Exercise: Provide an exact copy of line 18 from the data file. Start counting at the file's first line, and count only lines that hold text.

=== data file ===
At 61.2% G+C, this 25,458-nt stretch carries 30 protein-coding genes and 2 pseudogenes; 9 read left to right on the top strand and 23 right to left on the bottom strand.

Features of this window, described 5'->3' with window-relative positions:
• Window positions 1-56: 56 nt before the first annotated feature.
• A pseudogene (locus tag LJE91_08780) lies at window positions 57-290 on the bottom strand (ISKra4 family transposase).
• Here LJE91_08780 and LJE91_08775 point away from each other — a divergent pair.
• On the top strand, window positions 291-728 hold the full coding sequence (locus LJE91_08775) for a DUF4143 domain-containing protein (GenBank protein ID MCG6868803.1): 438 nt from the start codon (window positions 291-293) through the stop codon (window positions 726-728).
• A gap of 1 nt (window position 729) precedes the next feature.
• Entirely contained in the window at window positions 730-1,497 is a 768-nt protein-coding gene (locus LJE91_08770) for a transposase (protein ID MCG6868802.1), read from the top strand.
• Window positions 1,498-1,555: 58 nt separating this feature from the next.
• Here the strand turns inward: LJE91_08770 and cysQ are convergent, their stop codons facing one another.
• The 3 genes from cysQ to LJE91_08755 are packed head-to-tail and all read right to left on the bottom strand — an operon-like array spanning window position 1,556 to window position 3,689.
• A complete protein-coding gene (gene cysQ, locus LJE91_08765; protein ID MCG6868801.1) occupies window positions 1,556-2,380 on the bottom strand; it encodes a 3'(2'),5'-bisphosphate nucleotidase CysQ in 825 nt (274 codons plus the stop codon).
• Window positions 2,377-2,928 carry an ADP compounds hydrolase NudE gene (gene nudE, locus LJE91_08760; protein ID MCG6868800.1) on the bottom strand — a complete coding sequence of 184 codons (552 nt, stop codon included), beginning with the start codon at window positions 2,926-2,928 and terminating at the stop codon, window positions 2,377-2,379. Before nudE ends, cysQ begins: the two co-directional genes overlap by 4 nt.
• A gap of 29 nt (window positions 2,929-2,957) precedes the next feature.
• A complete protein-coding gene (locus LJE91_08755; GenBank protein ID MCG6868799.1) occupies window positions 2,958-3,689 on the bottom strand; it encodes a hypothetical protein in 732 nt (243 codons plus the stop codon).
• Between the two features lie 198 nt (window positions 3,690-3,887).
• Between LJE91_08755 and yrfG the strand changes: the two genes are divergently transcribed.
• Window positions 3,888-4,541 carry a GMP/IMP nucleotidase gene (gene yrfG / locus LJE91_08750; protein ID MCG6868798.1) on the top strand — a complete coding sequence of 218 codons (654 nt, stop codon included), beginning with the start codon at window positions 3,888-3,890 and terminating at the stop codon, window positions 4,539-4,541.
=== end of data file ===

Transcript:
• Window positions 3,888-4,541 carry a GMP/IMP nucleotidase gene (gene yrfG / locus LJE91_08750; protein ID MCG6868798.1) on the top strand — a complete coding sequence of 218 codons (654 nt, stop codon included), beginning with the start codon at window positions 3,888-3,890 and terminating at the stop codon, window positions 4,539-4,541.